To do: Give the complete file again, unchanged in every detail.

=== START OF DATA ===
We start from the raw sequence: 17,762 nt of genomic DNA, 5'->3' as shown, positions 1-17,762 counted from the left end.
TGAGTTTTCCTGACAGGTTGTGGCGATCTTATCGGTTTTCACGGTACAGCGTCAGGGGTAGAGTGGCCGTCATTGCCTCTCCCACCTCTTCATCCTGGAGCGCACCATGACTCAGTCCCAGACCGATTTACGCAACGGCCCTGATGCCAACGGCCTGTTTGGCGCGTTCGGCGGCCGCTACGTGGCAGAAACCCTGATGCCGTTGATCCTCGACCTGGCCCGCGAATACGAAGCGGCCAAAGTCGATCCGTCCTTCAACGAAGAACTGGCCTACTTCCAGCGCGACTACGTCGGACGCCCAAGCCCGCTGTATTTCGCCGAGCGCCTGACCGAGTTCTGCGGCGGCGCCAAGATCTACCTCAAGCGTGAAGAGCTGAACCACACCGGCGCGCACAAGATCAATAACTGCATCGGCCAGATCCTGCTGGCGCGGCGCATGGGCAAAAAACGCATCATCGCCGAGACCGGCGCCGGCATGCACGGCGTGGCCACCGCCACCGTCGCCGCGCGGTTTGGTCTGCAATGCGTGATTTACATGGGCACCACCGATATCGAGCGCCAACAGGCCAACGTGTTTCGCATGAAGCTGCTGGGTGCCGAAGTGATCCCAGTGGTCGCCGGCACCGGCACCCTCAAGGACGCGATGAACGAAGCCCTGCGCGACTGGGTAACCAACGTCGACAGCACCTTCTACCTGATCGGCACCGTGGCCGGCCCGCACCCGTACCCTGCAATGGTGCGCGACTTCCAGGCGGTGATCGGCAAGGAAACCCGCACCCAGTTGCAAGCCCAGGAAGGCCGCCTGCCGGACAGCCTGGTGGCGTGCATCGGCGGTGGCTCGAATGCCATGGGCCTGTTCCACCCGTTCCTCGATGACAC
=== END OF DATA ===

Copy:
We start from the raw sequence: 17,762 nt of genomic DNA, 5'->3' as shown, positions 1-17,762 counted from the left end.
TGAGTTTTCCTGACAGGTTGTGGCGATCTTATCGGTTTTCACGGTACAGCGTCAGGGGTAGAGTGGCCGTCATTGCCTCTCCCACCTCTTCATCCTGGAGCGCACCATGACTCAGTCCCAGACCGATTTACGCAACGGCCCTGATGCCAACGGCCTGTTTGGCGCGTTCGGCGGCCGCTACGTGGCAGAAACCCTGATGCCGTTGATCCTCGACCTGGCCCGCGAATACGAAGCGGCCAAAGTCGATCCGTCCTTCAACGAAGAACTGGCCTACTTCCAGCGCGACTACGTCGGACGCCCAAGCCCGCTGTATTTCGCCGAGCGCCTGACCGAGTTCTGCGGCGGCGCCAAGATCTACCTCAAGCGTGAAGAGCTGAACCACACCGGCGCGCACAAGATCAATAACTGCATCGGCCAGATCCTGCTGGCGCGGCGCATGGGCAAAAAACGCATCATCGCCGAGACCGGCGCCGGCATGCACGGCGTGGCCACCGCCACCGTCGCCGCGCGGTTTGGTCTGCAATGCGTGATTTACATGGGCACCACCGATATCGAGCGCCAACAGGCCAACGTGTTTCGCATGAAGCTGCTGGGTGCCGAAGTGATCCCAGTGGTCGCCGGCACCGGCACCCTCAAGGACGCGATGAACGAAGCCCTGCGCGACTGGGTAACCAACGTCGACAGCACCTTCTACCTGATCGGCACCGTGGCCGGCCCGCACCCGTACCCTGCAATGGTGCGCGACTTCCAGGCGGTGATCGGCAAGGAAACCCGCACCCAGTTGCAAGCCCAGGAAGGCCGCCTGCCGGACAGCCTGGTGGCGTGCATCGGCGGTGGCTCGAATGCCATGGGCCTGTTCCACCCGTTCCTCGATGACAC